• “Tell me, what are the things you said you picked up from our math training on Thursday?  How can I support you in getting started on that?”
  • “I was working with the seventh grade English teachers on getting students to respond in writing to an open-ended prompt – would that be something we could work on in your English class?”
  • “Hey, I wanted to follow up with you on our last team meeting.  How is your pre-teaching of the vocabulary to the English Language Learners going?  Are you seeing improvement in their comprehension of the text?”

Notice, we aren’t being weird or springing a weird convo on a teacher like a stranger jumping out of a bush (ha!)…we’re tying it to something we’re already doing, which keeps things feeling really natural…a key to getting teachers into the idea of coaching.

What do you think?  How might this info help your instructional coaching team?

If you liked this blog post, you might like this!

The Most Expensive Instructional Coaching Mistake

The Most Expensive Instructional Coaching Mistake

Do you remember that Ron Popeil infomercial from a long time ago?  He demonstrated how you could put a chicken in this contraption that sat on your countertop and just “Set it and forget it?”

Well…ol’ Ron Popeil and his chicken contraption were wrong.

The reality in our curriculum and instruction world?  I see us throwing away valuable training, time and relationship away because we haven’t done a very simple button-up.  And we pay the ultimate price for it: wasting time.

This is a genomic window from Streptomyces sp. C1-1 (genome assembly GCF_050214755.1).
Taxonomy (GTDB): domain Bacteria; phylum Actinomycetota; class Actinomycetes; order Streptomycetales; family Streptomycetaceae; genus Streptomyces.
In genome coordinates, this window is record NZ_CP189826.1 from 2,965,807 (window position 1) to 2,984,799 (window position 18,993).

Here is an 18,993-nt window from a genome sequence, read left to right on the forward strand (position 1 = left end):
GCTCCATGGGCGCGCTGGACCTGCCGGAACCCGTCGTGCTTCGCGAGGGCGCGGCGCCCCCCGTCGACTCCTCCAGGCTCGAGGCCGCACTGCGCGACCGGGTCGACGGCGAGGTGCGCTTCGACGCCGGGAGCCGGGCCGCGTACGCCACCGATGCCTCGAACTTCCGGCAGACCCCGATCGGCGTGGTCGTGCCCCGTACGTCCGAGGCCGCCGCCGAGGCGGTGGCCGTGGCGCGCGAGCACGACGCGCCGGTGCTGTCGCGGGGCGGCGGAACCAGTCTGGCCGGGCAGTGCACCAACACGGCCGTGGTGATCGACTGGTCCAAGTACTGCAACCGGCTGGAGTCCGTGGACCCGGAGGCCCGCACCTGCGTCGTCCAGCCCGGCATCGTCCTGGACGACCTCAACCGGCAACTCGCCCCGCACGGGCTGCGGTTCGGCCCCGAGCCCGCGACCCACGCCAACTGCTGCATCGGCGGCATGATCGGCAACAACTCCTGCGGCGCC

So here’s my simple answer when I’m asked: What do I do when a teacher has been coached in a skill and yet when I get back into the classroom, they’ve stopped using the skill?

I think that sometimes coaches take this personally – after all, everyone has put a lot of time in effort in coaching and learning a new/updated skill!  But, I find that when I ask myself these three questions, I can usually get to the root of why that’s happened…and, more importantly, I can fix it with the teacher:

  1. Did I break the steps of the skill down to the –nth degree or was the skills we were working on really like five skills rolled up into one?
  2. Did the teacher understand what I wanted him to do? (And a nod of the head isn’t a confirmation…the teacher should be able to fully explain what you want him to do in his own words – make sure to weave this into your debriefing each time!)
  3. Did the teacher simply forget to keep doing it and do we need to add some sort of note on his desk or in his lesson plan book so that it doesn’t get lost in the shuffle any longer? (Teachers have lots to remember and can simply forget. It happens to all of us!)

These three questions are the antidote to forgetting a coached skill or falling back into old practice.  And they really help to get the coaching and teaching back on track.

The most important thing is to avoid going straight to the line of the thinking that the teacher is stopping the practice on purpose.  By digging just a bit deeper through the questions, you’ll find an even more efficient way to work with a teacher…and it doesn’t have to affect your relationship one bit!

What do you think?  How might this info help your instructional coaching team?

If you liked this blog post, then I bet you’d like this!